A former volunteer has accused Queer Appalachia, a popular instagram account featuring LGBTQ people from rural areas and the South, of mishandling donations, according to an investigative report by The Washington Post this week.
The report alleged that a coat drive and several online fundraising efforts had little to show in terms of recipients of funds and goods. The former volunteer implied that the founder of Queer Appalachia may have used donated money for personal purposes, which NBC News was unable to confirm.
At the beginning of the report, the former volunteer, referred to as Leo, claimed the group's founder, known as Mamone, solicited donations by posting old images of empty cabinets — even though the cabinets were full of donated supplies at the time — and said Mamone showed up with a new truck with "every bell and whistle" shortly after Queer Appalachia was awarded a $300,000 grant
“There was no transparency on where the money to buy this brand-new truck came from,” Leo told the Post. “I just thought it was such a ‘f--- you’ to all of the people, the poor and working-class people who had given their money [to Queer Appalachia] without really understanding or knowing where it was going.”
Based on what was reported in the Washington Post article, there does not appear to be evidence that Queer Appalachia funds were used to purchase Mamone’s truck. Mamone themself reportedly posted online that they made a good living as a sound engineer.
The article also reported Mamone’s texts to Leo about the empty cabinet post: “I get the empty cupboards are not an authentic representation of where we are,” Mamone wrote, arguing that the images “ain’t too far off though looking at overall budget” and that they didn’t have the time or expertise to make unique fundraising graphics.
The Queer Appalachia Instagram account, which started in 2016 and boasts 280,000 followers, describes itself as a "celebration of queer voices and identities." Scrolling through the account, there are pro-trans and leftist memes alongside images of rural life and bodies that are not often pictured in mainstream media.
In a March NBC News article about grassroots LGBTQ groups in the Appalachian region, Mamone said the popular social account has been “in a constant state of evolution — from its beginning as an artist and zine collective to the digital rural queer community it is today.”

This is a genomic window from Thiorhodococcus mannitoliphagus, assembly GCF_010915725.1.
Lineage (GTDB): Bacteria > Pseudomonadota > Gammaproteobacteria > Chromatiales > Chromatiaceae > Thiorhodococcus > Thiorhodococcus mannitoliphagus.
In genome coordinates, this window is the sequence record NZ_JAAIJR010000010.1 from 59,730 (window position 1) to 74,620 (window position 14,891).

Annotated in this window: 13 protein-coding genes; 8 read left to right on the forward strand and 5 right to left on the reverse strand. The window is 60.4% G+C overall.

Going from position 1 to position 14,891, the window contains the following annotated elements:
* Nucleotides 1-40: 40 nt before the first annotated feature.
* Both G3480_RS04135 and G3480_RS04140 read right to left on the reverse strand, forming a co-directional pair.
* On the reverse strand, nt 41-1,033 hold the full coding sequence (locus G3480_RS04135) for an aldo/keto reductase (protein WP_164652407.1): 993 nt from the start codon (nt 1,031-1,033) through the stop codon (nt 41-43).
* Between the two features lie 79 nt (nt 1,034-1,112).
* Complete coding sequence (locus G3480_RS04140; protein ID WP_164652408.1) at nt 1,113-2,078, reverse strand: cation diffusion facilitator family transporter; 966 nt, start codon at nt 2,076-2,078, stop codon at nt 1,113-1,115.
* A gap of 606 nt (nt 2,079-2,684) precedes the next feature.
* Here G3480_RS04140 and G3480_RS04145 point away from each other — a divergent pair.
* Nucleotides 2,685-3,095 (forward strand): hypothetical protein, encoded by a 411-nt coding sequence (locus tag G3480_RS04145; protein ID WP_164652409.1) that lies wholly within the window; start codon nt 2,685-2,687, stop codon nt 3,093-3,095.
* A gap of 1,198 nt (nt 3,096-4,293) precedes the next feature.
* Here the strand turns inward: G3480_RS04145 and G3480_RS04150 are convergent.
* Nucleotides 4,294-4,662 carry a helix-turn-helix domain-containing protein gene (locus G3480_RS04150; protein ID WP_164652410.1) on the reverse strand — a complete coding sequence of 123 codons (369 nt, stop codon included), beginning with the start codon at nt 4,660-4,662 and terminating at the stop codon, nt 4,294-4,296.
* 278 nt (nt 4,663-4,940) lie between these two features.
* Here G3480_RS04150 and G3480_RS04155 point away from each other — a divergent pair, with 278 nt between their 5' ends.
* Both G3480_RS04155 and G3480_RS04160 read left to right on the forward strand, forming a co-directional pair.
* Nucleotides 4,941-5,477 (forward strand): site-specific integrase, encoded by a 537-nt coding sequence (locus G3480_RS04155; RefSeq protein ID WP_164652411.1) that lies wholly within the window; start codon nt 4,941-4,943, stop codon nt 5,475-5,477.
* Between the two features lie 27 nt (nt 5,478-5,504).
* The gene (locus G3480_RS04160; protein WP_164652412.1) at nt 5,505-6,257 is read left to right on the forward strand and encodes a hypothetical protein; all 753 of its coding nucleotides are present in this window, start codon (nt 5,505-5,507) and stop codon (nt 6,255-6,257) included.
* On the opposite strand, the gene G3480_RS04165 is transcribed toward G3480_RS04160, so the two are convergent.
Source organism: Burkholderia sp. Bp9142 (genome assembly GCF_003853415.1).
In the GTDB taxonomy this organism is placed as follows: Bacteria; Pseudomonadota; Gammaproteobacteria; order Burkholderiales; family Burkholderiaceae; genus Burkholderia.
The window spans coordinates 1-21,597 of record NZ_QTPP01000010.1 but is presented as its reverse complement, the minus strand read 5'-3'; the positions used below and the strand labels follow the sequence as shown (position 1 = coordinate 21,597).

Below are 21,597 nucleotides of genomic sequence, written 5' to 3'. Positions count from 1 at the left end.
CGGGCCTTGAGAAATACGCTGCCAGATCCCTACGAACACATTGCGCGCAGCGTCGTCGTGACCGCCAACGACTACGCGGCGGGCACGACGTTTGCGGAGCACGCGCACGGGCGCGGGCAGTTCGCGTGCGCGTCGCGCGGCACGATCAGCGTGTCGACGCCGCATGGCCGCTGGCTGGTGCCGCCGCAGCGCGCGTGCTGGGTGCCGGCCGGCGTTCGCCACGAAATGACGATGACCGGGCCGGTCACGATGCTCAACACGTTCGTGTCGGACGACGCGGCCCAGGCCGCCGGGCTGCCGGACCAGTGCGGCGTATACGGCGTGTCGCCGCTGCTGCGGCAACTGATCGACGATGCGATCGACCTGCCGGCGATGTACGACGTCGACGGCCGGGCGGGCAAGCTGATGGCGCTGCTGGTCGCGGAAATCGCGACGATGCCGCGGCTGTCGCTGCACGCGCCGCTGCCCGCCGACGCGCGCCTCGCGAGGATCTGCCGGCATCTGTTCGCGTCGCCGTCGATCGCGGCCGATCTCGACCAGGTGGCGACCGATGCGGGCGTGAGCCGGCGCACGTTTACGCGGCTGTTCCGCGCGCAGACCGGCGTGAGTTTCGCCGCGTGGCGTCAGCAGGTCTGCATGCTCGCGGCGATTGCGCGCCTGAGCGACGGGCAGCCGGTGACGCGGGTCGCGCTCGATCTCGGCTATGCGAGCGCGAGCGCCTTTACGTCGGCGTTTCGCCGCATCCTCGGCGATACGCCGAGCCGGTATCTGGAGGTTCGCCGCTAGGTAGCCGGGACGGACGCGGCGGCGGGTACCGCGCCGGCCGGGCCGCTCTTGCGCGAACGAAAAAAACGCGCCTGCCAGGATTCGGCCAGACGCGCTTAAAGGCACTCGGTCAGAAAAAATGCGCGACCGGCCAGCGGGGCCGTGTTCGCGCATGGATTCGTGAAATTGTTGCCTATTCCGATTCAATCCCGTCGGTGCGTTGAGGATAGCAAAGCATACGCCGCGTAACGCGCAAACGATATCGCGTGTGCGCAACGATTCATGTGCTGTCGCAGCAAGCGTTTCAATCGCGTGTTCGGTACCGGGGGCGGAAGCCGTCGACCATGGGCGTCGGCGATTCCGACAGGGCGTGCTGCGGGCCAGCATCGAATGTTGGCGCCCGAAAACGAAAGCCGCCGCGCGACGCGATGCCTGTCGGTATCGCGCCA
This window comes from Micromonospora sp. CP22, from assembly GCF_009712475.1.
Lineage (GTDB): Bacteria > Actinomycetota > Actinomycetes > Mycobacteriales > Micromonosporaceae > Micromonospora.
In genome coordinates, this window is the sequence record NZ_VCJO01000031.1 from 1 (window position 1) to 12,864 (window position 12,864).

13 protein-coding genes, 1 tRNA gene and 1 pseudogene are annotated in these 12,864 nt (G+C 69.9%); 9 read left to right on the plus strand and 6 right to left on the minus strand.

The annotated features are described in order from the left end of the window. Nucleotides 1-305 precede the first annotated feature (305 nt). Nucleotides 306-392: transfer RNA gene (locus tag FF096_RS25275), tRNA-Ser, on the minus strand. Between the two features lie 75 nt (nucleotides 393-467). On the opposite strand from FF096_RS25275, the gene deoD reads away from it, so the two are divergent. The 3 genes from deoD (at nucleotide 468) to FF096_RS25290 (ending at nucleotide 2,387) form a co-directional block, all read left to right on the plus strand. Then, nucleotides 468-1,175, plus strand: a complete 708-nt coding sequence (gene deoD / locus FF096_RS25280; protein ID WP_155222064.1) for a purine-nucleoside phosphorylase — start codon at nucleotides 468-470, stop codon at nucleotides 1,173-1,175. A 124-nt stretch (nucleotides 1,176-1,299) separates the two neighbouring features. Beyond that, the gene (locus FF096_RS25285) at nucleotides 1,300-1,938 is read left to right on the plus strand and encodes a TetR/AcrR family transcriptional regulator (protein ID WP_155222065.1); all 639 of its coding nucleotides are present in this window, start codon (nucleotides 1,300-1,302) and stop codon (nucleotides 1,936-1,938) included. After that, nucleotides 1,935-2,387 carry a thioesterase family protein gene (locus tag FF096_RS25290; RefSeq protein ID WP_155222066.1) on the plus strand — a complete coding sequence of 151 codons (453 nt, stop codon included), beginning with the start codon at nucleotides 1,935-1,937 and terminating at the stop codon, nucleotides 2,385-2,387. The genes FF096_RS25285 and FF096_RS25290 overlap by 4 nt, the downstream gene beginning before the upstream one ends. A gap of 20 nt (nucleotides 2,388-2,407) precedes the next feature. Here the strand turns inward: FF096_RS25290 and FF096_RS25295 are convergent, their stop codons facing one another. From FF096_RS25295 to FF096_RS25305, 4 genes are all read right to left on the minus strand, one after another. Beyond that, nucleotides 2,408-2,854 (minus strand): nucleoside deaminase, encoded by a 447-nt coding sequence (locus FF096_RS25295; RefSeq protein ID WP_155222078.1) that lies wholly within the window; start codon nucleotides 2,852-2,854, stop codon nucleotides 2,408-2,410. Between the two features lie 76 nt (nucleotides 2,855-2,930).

“We celebrate queer identities and voices in Appalachia, the South and other rural places, and are committed to exploring mutual aid, decolonization and intersectionality,” Mamone told NBC News at the time.
On Monday, the same day The Washington Post article was published, the Queer Appalachia Instagram account shared a post saying it is “evolving into a #landback program” and solicited calls from “white people and people with priviledge” to help build 10 small homes before 2025. The post ended with a call to "build a new south together."
That same day, after The Post article was published, the Queer Appalachia account posted a statement attributed to Mamone calling the article a "poorly written hit piece" and accused the reporter of being “a known harasser” who “is connected to an ex of mine.”
The Post reporter, Emma Copley Eisenberg, declined to comment.
The statement also claimed the reporter's "pointed questions" caused Queer Appalachia to lose its $300,000 grant from HepConnect, a part of Gilead Sciences, intended for harm reduction efforts.
NBC News could not independently verify this claim. Lawson Koeppel, executive director of the Virginia Harm Reduction Coalition, Queer Appalachia's fiscal sponsor for this grant, said in a message that the group is "preparing a response for the broader community and hope to have that complete soon."
Queer Appalachia said in a second post on Wednesday that it had hired a certified public accountant to publish an audit of its finances.
"It's going to take some time, I have no idea how long, we will get the receipts out ASAP and keep y'all informed along the way," the post read.
Because it's not an official nonprofit, Queer Appalachia said it has a fiscal sponsor, the Virginia Harm Reduction Coalition, which, according to the National Council of Nonprofits, is "a nonprofit organization that provides fiduciary oversight, financial management, and other administrative services to help build the capacity of charitable projects."
In a statement provided to NBC News on Wednesday, Mamone said the group is taking steps to be more transparent about its use of donations.
"Queer Appalachia has grown quickly, we haven’t taken the time to prioritize financial illiteracy and getting the books in order as it should have been done," they said. "We are working to correct this by hiring a CPA and putting out financial summaries to show our community where the money has gone. QA is also working to bring on BIPOC [Black, indigenous and people of color] leadership and address some of the specific issues of harm caused in the coming days."
Adia Colar, a spokesperson for Candid, a clearinghouse for nonprofit information, said the best way for LGBTQ donors to ensure their donations are used as expected is to do research using various open-source tools.
"It’s important to do due diligence—to give with your head as well as your heart," Colar wrote in an email. "Don't just rely on a nonprofit’s name, how popular it is, or how it tugs at your heartstrings. Research the organization’s mission, results, transparency, and leadership to find out if it actually uplifts small, Black, and woman-owned LGBTQ nonprofits."